A new study by physicists at the University of Alberta provides an explanation for why changes in Earth’s magnetic field over time are weaker in the Pacific region, a mystery that scientists have been trying to solve for almost a century.
“This is something that has been a puzzle since the 1930s when it was first noticed,” said geophysicist Mathieu Dumberry, lead author of the study.
Like winds in the atmosphere or currents in the ocean, there are fluid movements in Earth’s liquid core, Dumberry explained. These core fluxes generate and maintain Earth’s magnetic field, giving us the Northern Lights and protecting us from charged particles in space. Scientists model the magnetic field for a variety of applications, including determining its orientation when looking at a map on your smartphone.
“Core flows are weaker in the Pacific and also have a planetary-scale current that hangs near the equator in the Atlantic region, but then drifts to a higher latitude in the Pacific region,” Dumberry said. “But why is that? That is the part that was not understood.”
Looking at the field can also give a new insight into the core flows that create it, Dumberry said.
“Our explanation involves the electrical conductivity of the lower mantle,” said Dumberry. “We show that if the lowest mantle conductance is higher under the Pacific than anywhere else on the planet, and this larger ‘magnetic friction’ weakens local core fluxes, it also diverts the main planetary current flux away from the region. Pacific as it avoids the region of highest conductance, leading to smaller changes in Earth’s magnetic field in the region. “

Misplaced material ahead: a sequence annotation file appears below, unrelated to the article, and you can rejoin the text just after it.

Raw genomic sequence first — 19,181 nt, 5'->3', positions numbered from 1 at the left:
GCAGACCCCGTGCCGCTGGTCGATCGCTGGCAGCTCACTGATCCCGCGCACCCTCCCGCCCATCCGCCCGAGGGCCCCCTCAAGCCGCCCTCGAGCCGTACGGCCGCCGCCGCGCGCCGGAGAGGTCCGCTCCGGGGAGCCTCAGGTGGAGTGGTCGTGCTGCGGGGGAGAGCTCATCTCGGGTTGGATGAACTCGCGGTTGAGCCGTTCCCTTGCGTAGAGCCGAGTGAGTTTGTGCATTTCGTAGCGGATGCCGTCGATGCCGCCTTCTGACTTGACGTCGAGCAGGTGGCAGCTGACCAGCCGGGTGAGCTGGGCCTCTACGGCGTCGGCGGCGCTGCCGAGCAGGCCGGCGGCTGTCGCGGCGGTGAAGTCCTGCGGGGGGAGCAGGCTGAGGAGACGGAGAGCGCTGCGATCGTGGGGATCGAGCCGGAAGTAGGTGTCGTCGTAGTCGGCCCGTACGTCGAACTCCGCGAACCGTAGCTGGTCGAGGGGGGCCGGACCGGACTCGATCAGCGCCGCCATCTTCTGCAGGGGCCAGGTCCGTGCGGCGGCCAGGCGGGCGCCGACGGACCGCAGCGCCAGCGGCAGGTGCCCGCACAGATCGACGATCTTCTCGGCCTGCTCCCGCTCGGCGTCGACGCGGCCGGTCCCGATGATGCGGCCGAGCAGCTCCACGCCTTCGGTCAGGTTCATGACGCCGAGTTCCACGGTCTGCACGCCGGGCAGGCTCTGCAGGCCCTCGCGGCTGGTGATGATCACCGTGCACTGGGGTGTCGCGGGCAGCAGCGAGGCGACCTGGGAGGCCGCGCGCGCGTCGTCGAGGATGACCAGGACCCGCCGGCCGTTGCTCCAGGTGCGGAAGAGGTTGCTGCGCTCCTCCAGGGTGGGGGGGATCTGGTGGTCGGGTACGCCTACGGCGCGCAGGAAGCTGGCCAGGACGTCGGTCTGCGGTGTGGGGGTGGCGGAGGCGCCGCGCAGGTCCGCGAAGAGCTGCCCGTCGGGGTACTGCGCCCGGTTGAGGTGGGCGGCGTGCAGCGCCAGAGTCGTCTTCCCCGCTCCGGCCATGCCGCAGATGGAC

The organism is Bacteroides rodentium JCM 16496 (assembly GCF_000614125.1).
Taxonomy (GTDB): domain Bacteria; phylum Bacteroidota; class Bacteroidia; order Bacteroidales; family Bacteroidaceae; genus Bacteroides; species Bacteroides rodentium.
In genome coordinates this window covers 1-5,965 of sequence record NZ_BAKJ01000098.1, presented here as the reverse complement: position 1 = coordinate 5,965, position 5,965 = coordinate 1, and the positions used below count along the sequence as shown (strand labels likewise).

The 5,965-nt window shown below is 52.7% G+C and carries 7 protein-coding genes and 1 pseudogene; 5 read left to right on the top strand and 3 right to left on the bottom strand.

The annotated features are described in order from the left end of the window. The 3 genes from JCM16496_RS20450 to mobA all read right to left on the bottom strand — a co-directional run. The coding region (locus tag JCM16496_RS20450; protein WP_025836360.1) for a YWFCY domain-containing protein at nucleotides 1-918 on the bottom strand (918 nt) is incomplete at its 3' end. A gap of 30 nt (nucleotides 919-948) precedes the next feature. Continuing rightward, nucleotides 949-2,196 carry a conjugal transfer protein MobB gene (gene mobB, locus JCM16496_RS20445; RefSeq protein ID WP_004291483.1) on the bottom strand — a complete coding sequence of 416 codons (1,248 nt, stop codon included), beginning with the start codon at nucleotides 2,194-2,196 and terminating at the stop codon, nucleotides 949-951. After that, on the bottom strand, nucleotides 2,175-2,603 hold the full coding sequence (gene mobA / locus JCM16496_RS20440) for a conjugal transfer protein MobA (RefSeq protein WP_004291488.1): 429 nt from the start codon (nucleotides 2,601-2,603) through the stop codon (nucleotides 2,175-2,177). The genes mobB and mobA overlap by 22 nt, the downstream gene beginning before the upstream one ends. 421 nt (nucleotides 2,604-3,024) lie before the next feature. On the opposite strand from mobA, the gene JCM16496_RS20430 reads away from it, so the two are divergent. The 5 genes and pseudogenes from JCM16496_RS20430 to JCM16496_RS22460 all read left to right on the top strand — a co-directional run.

Dumberry noted that the model raises new questions about the composition of the core-mantle boundary region and what it can tell us about other regions of Earth.
“Our study highlights that the core-mantle boundary region is quite heterogeneous. The lowest mantle conductance is probably not uniform across the world,” he said.
“We hope that our results will motivate geophysicists to further investigate possible differences between the Pacific region and other locations at the central mantle boundary.”
The study, “Weak Changes in the Magnetic Field Over the Pacific Due to High Conductance in the Lower Mantle,” was published in Nature Geoscience.
Heat transport property in the lowest part of the Earth’s mantle
Dumberry et al., Weak changes in the magnetic field over the Pacific due to high conductance in the lower mantle. Nature Geoscience (2020). doi.org/10.1038/s41561-020-0589-y
Provided by the University of Alberta
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